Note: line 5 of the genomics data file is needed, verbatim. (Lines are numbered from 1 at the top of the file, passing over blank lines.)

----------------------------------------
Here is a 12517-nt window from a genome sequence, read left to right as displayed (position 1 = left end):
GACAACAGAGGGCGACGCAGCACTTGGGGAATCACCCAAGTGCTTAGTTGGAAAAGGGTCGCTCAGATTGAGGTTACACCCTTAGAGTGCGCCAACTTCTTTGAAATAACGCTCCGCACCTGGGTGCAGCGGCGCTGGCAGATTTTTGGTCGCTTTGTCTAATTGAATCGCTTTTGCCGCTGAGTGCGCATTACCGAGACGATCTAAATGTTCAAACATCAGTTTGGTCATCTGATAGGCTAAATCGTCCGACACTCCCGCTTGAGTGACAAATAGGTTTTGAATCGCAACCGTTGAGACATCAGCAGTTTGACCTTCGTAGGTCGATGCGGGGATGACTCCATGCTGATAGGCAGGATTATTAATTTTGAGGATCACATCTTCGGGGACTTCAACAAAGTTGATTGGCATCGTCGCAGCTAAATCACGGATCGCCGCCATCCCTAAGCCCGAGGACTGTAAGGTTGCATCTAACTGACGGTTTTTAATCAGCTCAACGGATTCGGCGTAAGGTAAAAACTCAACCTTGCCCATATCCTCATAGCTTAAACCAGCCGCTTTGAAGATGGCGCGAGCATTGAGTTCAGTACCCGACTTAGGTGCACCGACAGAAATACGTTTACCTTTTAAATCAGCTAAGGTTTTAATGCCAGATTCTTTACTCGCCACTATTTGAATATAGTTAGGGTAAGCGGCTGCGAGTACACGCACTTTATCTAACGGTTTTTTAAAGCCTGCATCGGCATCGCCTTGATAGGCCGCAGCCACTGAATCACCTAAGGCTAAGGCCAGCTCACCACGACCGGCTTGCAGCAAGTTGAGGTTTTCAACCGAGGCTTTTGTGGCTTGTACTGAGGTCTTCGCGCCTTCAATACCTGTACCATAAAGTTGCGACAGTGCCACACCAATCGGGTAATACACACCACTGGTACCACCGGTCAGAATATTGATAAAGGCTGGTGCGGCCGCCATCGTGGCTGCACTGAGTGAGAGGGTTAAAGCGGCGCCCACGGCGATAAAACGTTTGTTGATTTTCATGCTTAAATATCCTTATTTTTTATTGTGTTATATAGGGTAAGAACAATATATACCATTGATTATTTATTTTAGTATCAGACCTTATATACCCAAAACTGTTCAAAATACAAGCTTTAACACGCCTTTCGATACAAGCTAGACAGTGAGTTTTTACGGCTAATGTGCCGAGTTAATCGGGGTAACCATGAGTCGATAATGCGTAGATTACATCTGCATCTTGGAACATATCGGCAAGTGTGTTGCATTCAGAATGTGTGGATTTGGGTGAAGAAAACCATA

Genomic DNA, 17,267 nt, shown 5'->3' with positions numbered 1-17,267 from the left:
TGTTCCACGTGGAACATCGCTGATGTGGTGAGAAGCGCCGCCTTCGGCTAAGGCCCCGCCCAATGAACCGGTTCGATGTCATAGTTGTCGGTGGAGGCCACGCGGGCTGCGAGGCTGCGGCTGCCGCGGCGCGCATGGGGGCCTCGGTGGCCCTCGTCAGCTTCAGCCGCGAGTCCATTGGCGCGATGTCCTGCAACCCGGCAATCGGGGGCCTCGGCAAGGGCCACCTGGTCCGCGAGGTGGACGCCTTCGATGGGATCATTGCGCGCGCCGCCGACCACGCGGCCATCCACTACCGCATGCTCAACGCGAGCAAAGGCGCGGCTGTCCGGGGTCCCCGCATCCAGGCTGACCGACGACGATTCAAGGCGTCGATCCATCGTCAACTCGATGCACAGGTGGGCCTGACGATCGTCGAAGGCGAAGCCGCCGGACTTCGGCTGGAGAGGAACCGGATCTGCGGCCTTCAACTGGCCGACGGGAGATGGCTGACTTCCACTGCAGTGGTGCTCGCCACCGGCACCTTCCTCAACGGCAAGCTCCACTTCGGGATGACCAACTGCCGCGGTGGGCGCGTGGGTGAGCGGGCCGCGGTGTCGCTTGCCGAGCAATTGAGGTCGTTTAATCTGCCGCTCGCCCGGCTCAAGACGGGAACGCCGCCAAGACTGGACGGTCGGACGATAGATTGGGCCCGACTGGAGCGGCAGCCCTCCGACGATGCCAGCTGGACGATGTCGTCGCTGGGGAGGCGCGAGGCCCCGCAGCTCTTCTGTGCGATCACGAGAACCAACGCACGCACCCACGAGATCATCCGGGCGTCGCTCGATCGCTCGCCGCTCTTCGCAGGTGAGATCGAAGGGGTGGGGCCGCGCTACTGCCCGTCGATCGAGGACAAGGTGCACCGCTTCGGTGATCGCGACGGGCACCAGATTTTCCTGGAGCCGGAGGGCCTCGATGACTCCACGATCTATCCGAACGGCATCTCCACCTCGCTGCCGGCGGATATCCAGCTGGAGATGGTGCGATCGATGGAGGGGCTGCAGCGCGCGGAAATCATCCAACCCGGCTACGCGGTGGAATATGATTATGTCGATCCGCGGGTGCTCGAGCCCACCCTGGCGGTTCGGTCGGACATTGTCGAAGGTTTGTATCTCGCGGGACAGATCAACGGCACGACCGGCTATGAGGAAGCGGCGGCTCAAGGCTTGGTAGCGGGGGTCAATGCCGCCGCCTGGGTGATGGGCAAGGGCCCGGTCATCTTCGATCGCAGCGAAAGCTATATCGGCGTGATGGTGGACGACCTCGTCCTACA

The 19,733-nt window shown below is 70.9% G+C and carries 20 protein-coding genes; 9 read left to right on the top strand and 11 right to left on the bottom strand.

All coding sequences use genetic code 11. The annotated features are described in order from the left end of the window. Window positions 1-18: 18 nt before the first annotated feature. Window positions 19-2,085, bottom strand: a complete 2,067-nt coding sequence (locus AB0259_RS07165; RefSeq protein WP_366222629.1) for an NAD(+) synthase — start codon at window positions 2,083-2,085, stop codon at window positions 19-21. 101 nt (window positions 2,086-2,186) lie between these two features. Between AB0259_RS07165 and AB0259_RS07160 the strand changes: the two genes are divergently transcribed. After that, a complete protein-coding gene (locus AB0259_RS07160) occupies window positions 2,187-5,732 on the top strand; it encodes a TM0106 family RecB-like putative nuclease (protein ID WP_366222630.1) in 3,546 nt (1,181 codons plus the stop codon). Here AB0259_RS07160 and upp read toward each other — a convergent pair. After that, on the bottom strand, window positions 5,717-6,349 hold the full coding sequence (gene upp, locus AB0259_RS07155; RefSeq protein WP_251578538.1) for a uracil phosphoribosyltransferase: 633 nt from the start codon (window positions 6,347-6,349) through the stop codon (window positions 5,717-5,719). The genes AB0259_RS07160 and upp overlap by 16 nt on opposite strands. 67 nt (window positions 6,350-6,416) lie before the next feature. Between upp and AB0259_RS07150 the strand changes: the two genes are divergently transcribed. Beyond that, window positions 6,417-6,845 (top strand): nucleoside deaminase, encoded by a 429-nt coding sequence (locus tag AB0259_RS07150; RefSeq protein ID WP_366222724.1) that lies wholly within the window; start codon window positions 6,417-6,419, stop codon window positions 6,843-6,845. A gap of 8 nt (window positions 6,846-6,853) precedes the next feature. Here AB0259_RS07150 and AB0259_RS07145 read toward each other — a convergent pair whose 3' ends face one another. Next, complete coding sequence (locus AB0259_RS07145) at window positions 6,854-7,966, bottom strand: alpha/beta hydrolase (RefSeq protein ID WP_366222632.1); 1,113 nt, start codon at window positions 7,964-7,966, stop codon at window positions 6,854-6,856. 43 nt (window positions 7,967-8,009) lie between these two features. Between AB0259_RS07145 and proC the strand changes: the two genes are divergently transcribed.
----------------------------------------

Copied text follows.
The 19,733-nt window shown below is 70.9% G+C and carries 20 protein-coding genes; 9 read left to right on the top strand and 11 right to left on the bottom strand.